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Then another horse comes in from the track with leather blinders to keep the horse focused and free of distractions.  Only his back ankles were wrapped. I guess each trainer and horse gets individual attention, but whatever is needed.

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I watched him turn into the barn and couldn’t believe how fast the groom removed the wrappings.

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A good view of the soapy hooves.

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In the adjacent barn, a groom was allowing his charge to nibble fresh grass. The horses love that. I asked who the owner was. He told me Greg Burchell and pointed to a stall.

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Greg is an owner trainer and he was feeding his horses grapes for a treat. The horse is blurry in this photo but the pure joy on Greg’s  face is clear. He invited us to pet the horses.

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Horses are such intelligent animals. They return your affection.

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If you’ve never been tempted to nuzzle the soft nose of a horse, you can’t imagine what a pleasure that is.  He loves his horses and it shows.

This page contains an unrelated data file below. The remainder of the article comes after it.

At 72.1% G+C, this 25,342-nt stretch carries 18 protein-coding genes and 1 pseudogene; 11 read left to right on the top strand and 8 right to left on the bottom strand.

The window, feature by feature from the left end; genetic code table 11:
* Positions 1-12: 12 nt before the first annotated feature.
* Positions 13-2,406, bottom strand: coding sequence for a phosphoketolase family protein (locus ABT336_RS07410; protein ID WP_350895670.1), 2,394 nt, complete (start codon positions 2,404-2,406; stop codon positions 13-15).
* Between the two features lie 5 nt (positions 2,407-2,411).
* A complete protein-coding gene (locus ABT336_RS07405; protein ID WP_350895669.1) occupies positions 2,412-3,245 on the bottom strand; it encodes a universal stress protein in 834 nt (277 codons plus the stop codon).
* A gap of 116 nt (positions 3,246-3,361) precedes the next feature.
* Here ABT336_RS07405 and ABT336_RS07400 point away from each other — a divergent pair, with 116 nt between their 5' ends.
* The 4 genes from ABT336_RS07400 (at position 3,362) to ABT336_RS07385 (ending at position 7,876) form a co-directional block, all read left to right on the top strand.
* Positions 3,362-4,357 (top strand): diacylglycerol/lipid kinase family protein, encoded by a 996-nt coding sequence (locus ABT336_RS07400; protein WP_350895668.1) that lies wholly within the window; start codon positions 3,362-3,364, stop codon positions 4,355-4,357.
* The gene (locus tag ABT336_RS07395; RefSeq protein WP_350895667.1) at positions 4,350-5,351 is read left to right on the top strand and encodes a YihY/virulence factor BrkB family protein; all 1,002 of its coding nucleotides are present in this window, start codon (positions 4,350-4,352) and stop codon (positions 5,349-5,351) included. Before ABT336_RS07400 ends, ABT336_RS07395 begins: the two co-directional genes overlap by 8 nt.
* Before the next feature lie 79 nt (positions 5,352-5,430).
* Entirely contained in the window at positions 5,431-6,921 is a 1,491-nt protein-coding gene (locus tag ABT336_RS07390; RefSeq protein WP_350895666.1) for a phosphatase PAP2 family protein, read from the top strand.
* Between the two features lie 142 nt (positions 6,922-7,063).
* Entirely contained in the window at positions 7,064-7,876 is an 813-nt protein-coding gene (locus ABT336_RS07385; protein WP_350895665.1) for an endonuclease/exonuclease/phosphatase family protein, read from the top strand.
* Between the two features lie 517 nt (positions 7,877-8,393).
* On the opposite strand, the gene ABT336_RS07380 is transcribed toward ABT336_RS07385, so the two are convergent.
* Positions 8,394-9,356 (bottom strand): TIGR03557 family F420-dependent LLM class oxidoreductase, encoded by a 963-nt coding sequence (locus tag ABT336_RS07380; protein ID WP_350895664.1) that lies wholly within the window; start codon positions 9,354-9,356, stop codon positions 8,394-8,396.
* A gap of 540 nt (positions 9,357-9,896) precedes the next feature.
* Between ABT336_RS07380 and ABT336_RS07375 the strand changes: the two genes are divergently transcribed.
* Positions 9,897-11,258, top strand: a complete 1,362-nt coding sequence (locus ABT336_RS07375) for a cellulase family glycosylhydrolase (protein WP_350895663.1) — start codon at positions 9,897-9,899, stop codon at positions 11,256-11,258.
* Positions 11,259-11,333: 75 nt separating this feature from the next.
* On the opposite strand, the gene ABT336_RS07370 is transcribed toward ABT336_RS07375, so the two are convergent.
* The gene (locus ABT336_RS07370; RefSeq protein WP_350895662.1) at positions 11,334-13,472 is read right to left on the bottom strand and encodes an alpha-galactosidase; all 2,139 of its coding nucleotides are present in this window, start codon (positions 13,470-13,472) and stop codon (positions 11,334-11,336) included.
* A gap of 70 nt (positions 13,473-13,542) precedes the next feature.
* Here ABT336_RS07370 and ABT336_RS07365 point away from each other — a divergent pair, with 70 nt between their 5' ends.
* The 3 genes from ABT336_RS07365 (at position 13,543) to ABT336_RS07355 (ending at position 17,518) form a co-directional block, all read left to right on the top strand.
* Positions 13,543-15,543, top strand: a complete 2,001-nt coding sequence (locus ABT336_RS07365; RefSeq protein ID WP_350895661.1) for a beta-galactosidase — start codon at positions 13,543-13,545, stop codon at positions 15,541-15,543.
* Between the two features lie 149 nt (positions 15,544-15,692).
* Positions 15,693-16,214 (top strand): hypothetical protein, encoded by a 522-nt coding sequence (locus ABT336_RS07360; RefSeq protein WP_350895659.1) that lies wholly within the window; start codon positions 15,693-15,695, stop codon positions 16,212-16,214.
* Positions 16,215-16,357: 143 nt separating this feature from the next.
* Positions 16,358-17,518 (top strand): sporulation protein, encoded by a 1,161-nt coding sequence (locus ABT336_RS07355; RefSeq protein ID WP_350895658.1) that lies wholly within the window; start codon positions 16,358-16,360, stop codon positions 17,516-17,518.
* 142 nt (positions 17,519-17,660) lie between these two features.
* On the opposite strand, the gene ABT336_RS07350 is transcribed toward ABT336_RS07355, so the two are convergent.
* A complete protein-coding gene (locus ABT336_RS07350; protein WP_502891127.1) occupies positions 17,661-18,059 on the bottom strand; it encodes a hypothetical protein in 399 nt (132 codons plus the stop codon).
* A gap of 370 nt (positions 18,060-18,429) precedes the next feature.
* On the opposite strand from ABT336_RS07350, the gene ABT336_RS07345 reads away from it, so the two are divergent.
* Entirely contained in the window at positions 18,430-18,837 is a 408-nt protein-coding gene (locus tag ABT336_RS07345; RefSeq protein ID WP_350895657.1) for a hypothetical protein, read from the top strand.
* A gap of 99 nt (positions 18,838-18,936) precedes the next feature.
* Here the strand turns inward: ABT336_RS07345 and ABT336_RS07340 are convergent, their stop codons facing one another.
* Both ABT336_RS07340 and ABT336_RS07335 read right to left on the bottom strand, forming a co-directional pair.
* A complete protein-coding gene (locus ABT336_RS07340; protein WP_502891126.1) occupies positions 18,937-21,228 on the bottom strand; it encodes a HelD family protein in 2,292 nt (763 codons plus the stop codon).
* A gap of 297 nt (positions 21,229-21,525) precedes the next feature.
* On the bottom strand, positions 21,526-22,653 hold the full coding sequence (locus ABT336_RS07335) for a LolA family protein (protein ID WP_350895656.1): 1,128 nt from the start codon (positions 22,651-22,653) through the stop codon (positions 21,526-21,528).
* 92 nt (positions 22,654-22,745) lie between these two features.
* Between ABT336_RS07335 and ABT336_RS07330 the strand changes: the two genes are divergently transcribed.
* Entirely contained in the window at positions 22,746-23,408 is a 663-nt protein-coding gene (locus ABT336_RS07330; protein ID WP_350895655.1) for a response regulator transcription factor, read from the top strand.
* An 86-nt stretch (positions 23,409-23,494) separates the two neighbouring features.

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She wanted more grapes, but all I could offer was a salty hand to lick. She brought her owners a million dollars. But the cost to care for them is horrific.

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Then he introduced us to Sticks, a young horse of unusual height at 17.2 hands. He had the groom turn her around.

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He checked her feet.


And we got a good look at her. A real beauty. He says she has injured herself on the stall because she is too tall for the stall. And,  tall for a thoroughbred. She is named for one of the owners and Greg’s good friend who carries Stick for a nick-name.

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We finally got to the track where we met Ashley, a medical technician. A lovely job for a young girl. She worked as an Emergency Medical Tech for the fire department.  Now, she works the races, much more exciting. She sometimes rides the race with the horses in a van. She is there to see to an injured rider.